Skryfsels/writings

17. Dec, 2015
DIE STILTE SEEP: Afrikaans, English, Sesotho en isiZulu

Die eerste (enigste?) kortverhaal in vier (4) SA amptelike tale – Afrikaans, Engels, Sesotho en Zulu en wel hier op Facebook.
The first (only) short story in four (4) SA official languages - Afrikaans, English, Sesotho en Zulu, and here as on Facebook.

14. Nov, 2015

Oral is my God deur Johann P. Boshoff

(2013, selfpublikasie – ISBN 978-0-9870092-1-0, R100,00)

Oral is my God is ʼn kragtoer van die multigenreskrywer Johann P. Boshoff binne die spesifieke genre van die dagstukboek.

As jong student was ek skepties oor dié spesifieke genre om dieselfde redes wat Christina Landman later sou noop om dit “pienk boekies” te noem. Boshoff spreek self aan die einde van hierdie boek sy kritiek uit oor die vlaag van goedkoop godsdienstige geskriffies wat binne hierdie genre die boekmark getref het. Goedkoop troosstories, altyd met ʼn teks as springplank, maar sonder dat die Bybelteks self werklik ter sprake kom.

In Oral is my God wys Boshoff dat ook nie-teoloë die Bybel, al is dit by wyse van vertalings, sinvol kan hanteer. Anders as by die geval van die “pienk boekies”, worstel die skrywer eerlik met die teks van Psalm 139. Hy laat ook die teks stoei met homself en, belangrikste van alles, met die leser.

Soos die digter van Psalm 139 lê Boshoff sterk klem op die beheer van God – byna Calvinisties sterk. Dit tree veral sterk na vore in stukke 16 en 22. Die vraag of God alles beheer, was ʼn saak van groot debat tydens die onlangse eeuwenteling. Die psalmis self voel ʼn “maar” aan in die optrede van die “goddelose” (vv. 19-24). Desondanks vind die psalmis en Boshoff troos in die gedagte van God se beheer.

Waar mense in dreigende omstandighede verkeer en ook met hulleself worstel, kan die “maar” inderdaad maar voorlopig opsy geskuif word. Iewers soek die aangevegde gelowige tog geborgenheid. Boshoff vind, in navolging van die psalmdigter, sy geborgenheid in die verwondering oor God. Aangrypend stel hy dat die suiwerste vorm van aanbidding daarin geleë is “om God sprakeloos te bewonder”. En om die interaktiewe samesyn met God te geniet.

Soos die psalmis oorweldig is met God se nabye betrokkenheid, is Boshoff ook. Verwysend na die teenwoordigheid van God in die doderyk – ʼn baie laat ontwikkeling in die Ou Testament – merk die skrywer op dat ons verskeie vorme van dood ervaar. Hy rek daarmee dalk die bedoeling van die teks, maar nie ten koste van diep meditatiewe wysheid nie: “En waar God is, is daar léwe; nie dood nie.”

Oral is my God is egter nie net vertroostend nie, maar plek-plek ook profeties uitdagend. Na aanleiding van die slotverse (139:23-24) merk die skrywer byvoorbeeld op: “Verkondig en bevorder ek en jy ʼn vals, want selektief gekonstrueerde, beeld van God, ʼn beeld wat dikwels deur geslagte heen veral onbevraag in die kerk as sogenaamde waarheid oorgedra is en word? Ondersoek ek en jy wie God vir my en jou is, biddend-noukeurig en eerlik onder leiding van die Heilige Gees, ook met die gesonde verstand wat die Here ons gegee het?”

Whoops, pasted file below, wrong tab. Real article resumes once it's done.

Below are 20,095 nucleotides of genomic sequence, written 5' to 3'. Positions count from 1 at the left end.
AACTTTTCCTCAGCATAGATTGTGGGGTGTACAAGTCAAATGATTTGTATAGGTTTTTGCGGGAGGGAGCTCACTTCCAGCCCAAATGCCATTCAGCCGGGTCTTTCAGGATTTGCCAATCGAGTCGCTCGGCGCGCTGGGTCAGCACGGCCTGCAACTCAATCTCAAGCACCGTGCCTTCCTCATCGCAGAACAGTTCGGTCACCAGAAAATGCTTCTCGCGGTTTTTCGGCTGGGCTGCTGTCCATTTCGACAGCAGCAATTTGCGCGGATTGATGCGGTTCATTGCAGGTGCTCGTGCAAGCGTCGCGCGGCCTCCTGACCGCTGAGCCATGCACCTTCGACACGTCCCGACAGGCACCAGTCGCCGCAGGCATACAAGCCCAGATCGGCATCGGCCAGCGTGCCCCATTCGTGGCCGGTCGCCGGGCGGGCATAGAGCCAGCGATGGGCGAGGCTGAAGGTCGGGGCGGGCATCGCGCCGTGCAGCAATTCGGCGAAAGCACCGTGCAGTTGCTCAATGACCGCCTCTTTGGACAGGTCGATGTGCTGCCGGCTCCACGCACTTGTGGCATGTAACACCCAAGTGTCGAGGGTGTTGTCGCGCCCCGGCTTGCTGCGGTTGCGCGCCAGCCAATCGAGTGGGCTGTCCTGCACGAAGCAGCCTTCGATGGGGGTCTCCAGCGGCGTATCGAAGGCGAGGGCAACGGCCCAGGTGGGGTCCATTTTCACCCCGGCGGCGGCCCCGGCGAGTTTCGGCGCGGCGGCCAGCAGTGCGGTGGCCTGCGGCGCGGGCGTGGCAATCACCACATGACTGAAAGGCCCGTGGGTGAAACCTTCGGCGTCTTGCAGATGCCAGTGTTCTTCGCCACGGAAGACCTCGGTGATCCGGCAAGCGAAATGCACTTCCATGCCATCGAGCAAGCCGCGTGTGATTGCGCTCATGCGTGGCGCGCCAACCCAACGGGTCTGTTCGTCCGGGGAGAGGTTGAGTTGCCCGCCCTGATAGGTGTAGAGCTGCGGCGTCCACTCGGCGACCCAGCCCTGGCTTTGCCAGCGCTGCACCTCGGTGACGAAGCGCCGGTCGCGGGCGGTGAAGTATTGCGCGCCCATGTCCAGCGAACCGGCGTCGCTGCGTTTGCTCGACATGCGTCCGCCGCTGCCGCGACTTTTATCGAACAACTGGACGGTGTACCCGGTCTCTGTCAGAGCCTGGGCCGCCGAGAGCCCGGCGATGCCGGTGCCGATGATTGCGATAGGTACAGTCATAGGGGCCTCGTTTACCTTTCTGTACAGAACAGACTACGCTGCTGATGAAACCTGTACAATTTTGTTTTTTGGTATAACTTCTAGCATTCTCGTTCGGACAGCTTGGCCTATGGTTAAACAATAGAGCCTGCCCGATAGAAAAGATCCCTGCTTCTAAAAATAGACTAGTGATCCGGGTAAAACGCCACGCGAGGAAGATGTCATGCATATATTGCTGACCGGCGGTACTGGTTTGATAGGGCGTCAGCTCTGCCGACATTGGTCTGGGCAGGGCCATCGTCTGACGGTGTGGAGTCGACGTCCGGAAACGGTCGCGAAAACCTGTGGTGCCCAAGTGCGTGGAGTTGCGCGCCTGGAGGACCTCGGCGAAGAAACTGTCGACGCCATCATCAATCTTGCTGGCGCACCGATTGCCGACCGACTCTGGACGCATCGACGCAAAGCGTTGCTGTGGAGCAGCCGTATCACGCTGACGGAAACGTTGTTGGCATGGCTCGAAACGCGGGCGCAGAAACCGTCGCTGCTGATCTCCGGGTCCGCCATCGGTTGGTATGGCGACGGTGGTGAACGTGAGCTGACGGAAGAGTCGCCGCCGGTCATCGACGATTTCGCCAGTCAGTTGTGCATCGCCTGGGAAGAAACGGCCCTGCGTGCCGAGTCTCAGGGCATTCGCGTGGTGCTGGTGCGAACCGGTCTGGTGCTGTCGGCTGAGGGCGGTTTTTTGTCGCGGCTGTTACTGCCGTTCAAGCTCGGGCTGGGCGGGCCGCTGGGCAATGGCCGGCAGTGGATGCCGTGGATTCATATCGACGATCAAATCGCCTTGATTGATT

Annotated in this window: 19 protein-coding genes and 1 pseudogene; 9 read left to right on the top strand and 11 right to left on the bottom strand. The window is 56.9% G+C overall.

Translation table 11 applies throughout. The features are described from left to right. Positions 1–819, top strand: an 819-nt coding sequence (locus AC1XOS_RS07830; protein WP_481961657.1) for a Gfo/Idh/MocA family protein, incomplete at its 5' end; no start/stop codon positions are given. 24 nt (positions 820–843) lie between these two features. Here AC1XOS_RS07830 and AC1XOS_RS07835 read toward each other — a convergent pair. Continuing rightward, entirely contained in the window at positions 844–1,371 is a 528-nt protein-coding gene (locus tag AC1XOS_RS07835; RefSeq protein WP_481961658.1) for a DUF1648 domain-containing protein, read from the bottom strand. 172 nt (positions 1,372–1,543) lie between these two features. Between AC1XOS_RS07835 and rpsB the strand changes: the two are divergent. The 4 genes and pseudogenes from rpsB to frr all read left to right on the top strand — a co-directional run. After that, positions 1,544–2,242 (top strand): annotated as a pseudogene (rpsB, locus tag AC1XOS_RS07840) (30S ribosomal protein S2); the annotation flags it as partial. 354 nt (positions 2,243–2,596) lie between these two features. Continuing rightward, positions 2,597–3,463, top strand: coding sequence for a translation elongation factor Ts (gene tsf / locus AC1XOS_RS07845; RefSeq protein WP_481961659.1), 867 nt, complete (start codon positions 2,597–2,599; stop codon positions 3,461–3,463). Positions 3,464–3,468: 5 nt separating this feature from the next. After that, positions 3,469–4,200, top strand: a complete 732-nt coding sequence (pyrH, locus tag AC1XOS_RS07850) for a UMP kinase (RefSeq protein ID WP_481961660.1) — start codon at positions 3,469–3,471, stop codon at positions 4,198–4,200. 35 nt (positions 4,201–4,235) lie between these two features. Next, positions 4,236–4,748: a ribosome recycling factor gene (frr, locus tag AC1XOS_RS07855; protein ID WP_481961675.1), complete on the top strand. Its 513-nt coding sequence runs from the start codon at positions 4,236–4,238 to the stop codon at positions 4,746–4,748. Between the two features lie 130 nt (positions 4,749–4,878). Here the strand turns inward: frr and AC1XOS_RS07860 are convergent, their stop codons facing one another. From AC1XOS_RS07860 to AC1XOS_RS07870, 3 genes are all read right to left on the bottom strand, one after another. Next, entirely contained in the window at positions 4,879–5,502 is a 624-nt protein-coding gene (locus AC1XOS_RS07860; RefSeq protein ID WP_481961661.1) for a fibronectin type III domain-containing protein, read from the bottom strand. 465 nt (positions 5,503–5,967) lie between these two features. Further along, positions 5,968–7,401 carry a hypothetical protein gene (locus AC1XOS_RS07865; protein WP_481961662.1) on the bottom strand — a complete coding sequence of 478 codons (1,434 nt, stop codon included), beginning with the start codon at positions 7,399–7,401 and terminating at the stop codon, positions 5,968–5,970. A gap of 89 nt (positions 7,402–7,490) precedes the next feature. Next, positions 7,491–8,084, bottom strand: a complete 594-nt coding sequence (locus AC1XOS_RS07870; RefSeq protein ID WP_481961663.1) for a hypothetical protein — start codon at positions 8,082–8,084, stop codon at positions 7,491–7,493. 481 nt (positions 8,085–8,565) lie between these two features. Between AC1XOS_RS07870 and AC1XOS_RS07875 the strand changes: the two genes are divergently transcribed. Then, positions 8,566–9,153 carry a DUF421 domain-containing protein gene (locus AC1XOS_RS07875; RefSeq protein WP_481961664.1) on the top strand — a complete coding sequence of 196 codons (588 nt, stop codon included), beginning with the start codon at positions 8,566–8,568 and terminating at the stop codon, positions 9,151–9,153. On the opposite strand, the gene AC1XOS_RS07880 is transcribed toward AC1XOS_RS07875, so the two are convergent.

Veral in ons tyd waarin die vraag na wie/hoe God is, is dit ʼn belangrike aksent dat ons God nie mag vasvang in presiese omskrywings sodat ons uiteindelik buig voor ʼn selfgemaakte “god” nie.

Hierdie boek is waarskynlik Boshoff se mees passievolle werk in die dagstuk-genre. Die teks lees meesleurend en is van hoogstaande literêre waarde. Die geteikende lesersmark behoort Oral is my God op te raap, te lees en wéér te lees!

▪ Dr. Ralph Barnard, teoloog en skrywer, 2013-08-02

26. Aug, 2015

'n Bekende argitek-digter-sanger van Stellenbosch het in 2008 die volgende indruk oor my geskryf:

A well-known architect-poet-singer from Stellenbosch in 2008 wrote the following impression of me:

Maybe I'm too straight. Or too English. Too smart, too stuffed with my own rational ideals, too eager a cynic, too sluggish a saint.

I know no man who in his correspondence is quite as public as Johann P. Boshoff with his (modestly remarkable) life, or who has so unquestioned an assumption that his crises of faith and fate are of urgent and universal appeal and concern. Perhaps this very transparency is what in the end radically distinguishes a "great" life from a mundane one. The first task of the critics and canonists (and would-be biographers) has always been to discriminate between the journalists and journalisers, the bloggers and the Baudelaires.

For sure, no one was ever enchanted by a balanced man. No magic, and no art, ever crackled from the tip of a satisfied pen. Some authors' pathologies drive them into a dark privacy which they must nurture in order always to be redeeming themselves from the loneliness of it, even as others are clambering up into The Light, where they find that their own creative charge is to be drawn from their ever and again falling away from it. The root work of each is to try to know himself before he can begin to participate in (the fallacy of) knowing others.

 

a man is a world uncharted

his eyes are the sun gone down to shine

on an unknown, private hemisphere

 

a man is a sudden gust of being,

the glint of a watchglass from a distant hill

and his diffident hello

bobs momentarily

on the wake

of his passing

 

Maybe what I am lacking is simply a kind of intelligence-of-self. Maybe with such underpinning I would be equipped and emboldened to resolve the riddle of Johann, of his strange and vigorous brand of private publicity, of the apparent contrast between his capacity for rich, tight, complex, ambiguous verse and his (to my mind) facile inspirational writings.

I have no taste for Johann's faith, or the literature it generates. But he is (in the fullest and most active sense) a writer, a robust conversationalist and in my experience a generous and supportive reader. And more than once, when the Holy Spirit has been looking the other way, I've seen him assemble a damned fine poem.